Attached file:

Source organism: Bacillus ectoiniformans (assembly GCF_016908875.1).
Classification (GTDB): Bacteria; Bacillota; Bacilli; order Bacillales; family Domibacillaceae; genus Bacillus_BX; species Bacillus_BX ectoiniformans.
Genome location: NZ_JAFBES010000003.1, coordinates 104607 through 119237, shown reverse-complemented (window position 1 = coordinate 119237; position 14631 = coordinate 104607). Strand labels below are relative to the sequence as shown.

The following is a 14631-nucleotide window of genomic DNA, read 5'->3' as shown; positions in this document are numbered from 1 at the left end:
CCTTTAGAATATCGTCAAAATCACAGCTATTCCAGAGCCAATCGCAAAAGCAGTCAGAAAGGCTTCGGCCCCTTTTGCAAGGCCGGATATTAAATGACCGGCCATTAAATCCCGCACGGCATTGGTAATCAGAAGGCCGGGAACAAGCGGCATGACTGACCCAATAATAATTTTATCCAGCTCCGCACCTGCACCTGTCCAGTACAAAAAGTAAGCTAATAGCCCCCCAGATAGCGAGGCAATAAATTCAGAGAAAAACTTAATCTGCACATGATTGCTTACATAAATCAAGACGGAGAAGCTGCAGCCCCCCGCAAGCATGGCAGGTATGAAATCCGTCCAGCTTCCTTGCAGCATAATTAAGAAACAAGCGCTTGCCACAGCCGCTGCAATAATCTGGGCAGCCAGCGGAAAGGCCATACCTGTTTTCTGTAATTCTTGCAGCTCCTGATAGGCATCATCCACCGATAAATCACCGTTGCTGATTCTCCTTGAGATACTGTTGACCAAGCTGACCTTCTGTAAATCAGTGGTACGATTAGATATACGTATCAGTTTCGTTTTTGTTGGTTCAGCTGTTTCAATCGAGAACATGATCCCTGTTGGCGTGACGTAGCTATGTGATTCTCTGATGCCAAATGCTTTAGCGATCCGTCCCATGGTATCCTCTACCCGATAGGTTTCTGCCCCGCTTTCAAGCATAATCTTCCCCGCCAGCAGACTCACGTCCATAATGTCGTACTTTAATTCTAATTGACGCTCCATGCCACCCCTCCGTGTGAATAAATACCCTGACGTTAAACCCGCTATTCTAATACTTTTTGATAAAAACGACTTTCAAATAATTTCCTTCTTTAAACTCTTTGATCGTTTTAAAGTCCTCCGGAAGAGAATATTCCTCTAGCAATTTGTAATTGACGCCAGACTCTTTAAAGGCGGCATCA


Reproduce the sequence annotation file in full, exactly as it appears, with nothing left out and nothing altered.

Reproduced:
Source organism: Bacillus ectoiniformans (assembly GCF_016908875.1).
Classification (GTDB): Bacteria; Bacillota; Bacilli; order Bacillales; family Domibacillaceae; genus Bacillus_BX; species Bacillus_BX ectoiniformans.
Genome location: NZ_JAFBES010000003.1, coordinates 104607 through 119237, shown reverse-complemented (window position 1 = coordinate 119237; position 14631 = coordinate 104607). Strand labels below are relative to the sequence as shown.

The following is a 14631-nucleotide window of genomic DNA, read 5'->3' as shown; positions in this document are numbered from 1 at the left end:
CCTTTAGAATATCGTCAAAATCACAGCTATTCCAGAGCCAATCGCAAAAGCAGTCAGAAAGGCTTCGGCCCCTTTTGCAAGGCCGGATATTAAATGACCGGCCATTAAATCCCGCACGGCATTGGTAATCAGAAGGCCGGGAACAAGCGGCATGACTGACCCAATAATAATTTTATCCAGCTCCGCACCTGCACCTGTCCAGTACAAAAAGTAAGCTAATAGCCCCCCAGATAGCGAGGCAATAAATTCAGAGAAAAACTTAATCTGCACATGATTGCTTACATAAATCAAGACGGAGAAGCTGCAGCCCCCCGCAAGCATGGCAGGTATGAAATCCGTCCAGCTTCCTTGCAGCATAATTAAGAAACAAGCGCTTGCCACAGCCGCTGCAATAATCTGGGCAGCCAGCGGAAAGGCCATACCTGTTTTCTGTAATTCTTGCAGCTCCTGATAGGCATCATCCACCGATAAATCACCGTTGCTGATTCTCCTTGAGATACTGTTGACCAAGCTGACCTTCTGTAAATCAGTGGTACGATTAGATATACGTATCAGTTTCGTTTTTGTTGGTTCAGCTGTTTCAATCGAGAACATGATCCCTGTTGGCGTGACGTAGCTATGTGATTCTCTGATGCCAAATGCTTTAGCGATCCGTCCCATGGTATCCTCTACCCGATAGGTTTCTGCCCCGCTTTCAAGCATAATCTTCCCCGCCAGCAGACTCACGTCCATAATGTCGTACTTTAATTCTAATTGACGCTCCATGCCACCCCTCCGTGTGAATAAATACCCTGACGTTAAACCCGCTATTCTAATACTTTTTGATAAAAACGACTTTCAAATAATTTCCTTCTTTAAACTCTTTGATCGTTTTAAAGTCCTCCGGAAGAGAATATTCCTCTAGCAATTTGTAATTGACGCCAGACTCTTTAAAGGCGGCATCA